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Do it Yourself - Flash Umbrella

Fun on rainy days

December 18th, 2011

Flash umbrellas are really cool. Except from making you look like a full-time pro, they spread and soften light, which makes them ideal for portrait photography. They are also very portable, just like regular umbrellas. But there is very little magic involved, and there are not too many differences between a flash umbrella and a regular one. So why not try to use your umbrella for something more interesting than rain?

What you need

  • A tripod. The taller, the better.
  • A flash gun that can be remotely triggered. If you don't have one, 1) Get one! or 2) Experiment with a strong light bulb instead. There are some crazy strong energy saving light bulbs for photography around.
  • An umbrella. I use one with silver color on the inside, which is good for bouncing. You could also use a white one (either bounce or shoot-through), or just experiment with different colors.

The super-simple setup

Get the tripod mount that hopefully came with your flash and mount the flash on the tripod. Then, attach the umbrella. You will have to improvise here. If you have a clamp that fits, try that. I used two strips of cable tie (the kind that can be opened by hand). If nothing else works, duct tape is your friend.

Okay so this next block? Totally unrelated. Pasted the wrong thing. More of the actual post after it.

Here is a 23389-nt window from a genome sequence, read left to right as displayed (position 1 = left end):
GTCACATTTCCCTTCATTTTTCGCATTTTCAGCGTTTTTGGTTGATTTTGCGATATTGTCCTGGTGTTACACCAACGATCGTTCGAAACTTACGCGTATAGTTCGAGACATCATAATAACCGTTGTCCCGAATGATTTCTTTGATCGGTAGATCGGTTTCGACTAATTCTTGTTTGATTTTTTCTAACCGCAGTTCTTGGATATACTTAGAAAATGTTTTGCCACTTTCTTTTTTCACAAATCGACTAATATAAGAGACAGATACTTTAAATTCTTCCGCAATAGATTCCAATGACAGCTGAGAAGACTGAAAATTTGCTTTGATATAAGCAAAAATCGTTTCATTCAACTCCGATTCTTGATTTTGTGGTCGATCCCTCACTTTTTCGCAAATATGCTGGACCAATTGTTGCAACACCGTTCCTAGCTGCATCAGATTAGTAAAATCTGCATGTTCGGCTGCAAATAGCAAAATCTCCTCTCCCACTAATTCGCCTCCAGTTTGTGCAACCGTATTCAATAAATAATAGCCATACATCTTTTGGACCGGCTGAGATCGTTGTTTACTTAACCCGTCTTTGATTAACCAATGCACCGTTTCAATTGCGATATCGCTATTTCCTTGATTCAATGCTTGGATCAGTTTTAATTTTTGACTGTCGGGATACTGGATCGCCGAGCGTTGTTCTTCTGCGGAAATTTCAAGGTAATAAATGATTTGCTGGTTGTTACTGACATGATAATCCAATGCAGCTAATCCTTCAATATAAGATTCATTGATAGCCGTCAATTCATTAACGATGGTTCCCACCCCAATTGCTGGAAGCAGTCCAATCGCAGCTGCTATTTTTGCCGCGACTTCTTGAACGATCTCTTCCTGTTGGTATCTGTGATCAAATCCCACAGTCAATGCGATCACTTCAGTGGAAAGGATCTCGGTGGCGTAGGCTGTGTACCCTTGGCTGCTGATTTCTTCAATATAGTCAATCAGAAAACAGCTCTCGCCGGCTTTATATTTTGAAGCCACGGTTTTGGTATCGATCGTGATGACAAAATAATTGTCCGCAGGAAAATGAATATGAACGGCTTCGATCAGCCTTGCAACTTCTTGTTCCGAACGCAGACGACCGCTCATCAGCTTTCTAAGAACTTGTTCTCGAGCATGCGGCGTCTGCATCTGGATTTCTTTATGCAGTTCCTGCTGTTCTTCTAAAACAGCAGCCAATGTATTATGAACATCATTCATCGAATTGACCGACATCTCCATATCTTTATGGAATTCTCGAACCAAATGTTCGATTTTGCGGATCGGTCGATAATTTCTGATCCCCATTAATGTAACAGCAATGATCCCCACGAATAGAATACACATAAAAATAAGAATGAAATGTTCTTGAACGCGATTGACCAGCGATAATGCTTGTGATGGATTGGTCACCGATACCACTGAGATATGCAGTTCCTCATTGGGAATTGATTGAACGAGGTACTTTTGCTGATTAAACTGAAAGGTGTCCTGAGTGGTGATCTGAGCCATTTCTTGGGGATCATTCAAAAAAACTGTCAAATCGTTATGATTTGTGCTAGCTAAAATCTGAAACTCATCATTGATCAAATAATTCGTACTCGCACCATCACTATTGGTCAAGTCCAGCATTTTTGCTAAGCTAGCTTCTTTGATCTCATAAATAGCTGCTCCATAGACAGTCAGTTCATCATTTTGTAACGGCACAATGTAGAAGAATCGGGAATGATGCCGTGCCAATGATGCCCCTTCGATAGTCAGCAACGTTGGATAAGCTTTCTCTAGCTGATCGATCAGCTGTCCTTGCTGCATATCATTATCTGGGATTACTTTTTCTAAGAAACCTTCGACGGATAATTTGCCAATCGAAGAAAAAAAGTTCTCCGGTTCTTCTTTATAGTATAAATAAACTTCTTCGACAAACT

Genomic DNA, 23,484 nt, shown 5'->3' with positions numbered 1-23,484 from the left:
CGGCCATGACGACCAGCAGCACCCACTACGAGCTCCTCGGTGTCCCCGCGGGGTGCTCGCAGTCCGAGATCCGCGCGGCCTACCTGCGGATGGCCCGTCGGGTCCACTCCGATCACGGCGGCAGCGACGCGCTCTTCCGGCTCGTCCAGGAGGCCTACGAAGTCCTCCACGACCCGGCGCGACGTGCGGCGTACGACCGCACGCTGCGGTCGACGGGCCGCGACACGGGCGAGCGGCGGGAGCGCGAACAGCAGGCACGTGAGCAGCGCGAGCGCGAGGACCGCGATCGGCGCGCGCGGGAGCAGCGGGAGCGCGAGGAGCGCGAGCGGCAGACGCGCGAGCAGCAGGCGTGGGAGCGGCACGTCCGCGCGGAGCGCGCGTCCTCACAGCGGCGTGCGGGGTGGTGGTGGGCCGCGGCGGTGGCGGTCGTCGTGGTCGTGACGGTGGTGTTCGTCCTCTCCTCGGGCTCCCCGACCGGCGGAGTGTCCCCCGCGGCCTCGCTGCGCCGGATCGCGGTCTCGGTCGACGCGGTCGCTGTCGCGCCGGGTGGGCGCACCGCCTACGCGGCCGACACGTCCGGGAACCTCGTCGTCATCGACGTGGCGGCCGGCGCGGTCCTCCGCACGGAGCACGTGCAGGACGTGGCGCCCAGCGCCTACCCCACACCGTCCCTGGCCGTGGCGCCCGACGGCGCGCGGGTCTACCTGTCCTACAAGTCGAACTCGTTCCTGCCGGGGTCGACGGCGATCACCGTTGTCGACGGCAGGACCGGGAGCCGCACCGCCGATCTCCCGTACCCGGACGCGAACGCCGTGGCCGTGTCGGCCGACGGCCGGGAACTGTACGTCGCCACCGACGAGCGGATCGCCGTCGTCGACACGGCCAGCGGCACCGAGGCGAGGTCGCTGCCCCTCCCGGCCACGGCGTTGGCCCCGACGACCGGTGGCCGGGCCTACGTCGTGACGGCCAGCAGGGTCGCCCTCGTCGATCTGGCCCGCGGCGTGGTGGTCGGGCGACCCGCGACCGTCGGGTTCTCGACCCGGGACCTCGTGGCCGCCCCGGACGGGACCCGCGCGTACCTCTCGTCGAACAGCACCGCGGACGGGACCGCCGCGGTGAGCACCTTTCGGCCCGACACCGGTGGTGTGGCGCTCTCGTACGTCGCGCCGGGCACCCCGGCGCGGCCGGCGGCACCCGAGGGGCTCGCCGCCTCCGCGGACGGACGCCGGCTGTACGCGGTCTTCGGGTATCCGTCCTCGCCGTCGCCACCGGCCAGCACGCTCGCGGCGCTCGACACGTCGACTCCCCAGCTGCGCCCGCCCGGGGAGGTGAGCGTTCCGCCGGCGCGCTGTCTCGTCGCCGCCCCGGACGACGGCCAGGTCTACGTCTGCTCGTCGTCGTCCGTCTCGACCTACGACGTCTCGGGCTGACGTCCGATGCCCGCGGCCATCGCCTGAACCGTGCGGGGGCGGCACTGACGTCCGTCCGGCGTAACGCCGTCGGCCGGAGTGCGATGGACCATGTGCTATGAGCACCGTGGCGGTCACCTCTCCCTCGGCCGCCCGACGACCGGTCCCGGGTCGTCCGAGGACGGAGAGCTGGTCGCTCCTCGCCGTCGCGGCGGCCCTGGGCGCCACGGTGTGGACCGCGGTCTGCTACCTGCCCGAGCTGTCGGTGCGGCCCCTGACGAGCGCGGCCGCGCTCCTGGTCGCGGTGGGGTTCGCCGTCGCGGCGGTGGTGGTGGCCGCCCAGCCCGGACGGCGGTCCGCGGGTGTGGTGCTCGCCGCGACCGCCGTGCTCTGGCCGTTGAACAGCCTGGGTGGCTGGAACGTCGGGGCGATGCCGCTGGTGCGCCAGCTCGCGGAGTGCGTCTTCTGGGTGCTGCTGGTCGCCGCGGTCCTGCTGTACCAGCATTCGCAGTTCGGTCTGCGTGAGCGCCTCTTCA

Hardly very elegant, but it works.
Hardly very elegant, but it works.

You could also mount the flash flat, which will make sure the light hits closer to the center of the umbrella and is more evenly spread.

This also works in case you do not have a tripod mount for the flash gun.
This also works in case you do not have a tripod mount for the flash gun.
And flash away!
And flash away!
Sample shot. The umbrella is placed to the side of the subject and the light is softened nicely.
Sample shot. The umbrella is placed to the side of the subject and the light is softened nicely.

Conclusion

For a simple home studio, this is a simple way of getting slightly more interesting light. Its portability makes it a great companion for field trips, too! The ability to protect against rain is an added bonus.

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Erik Moberg  2019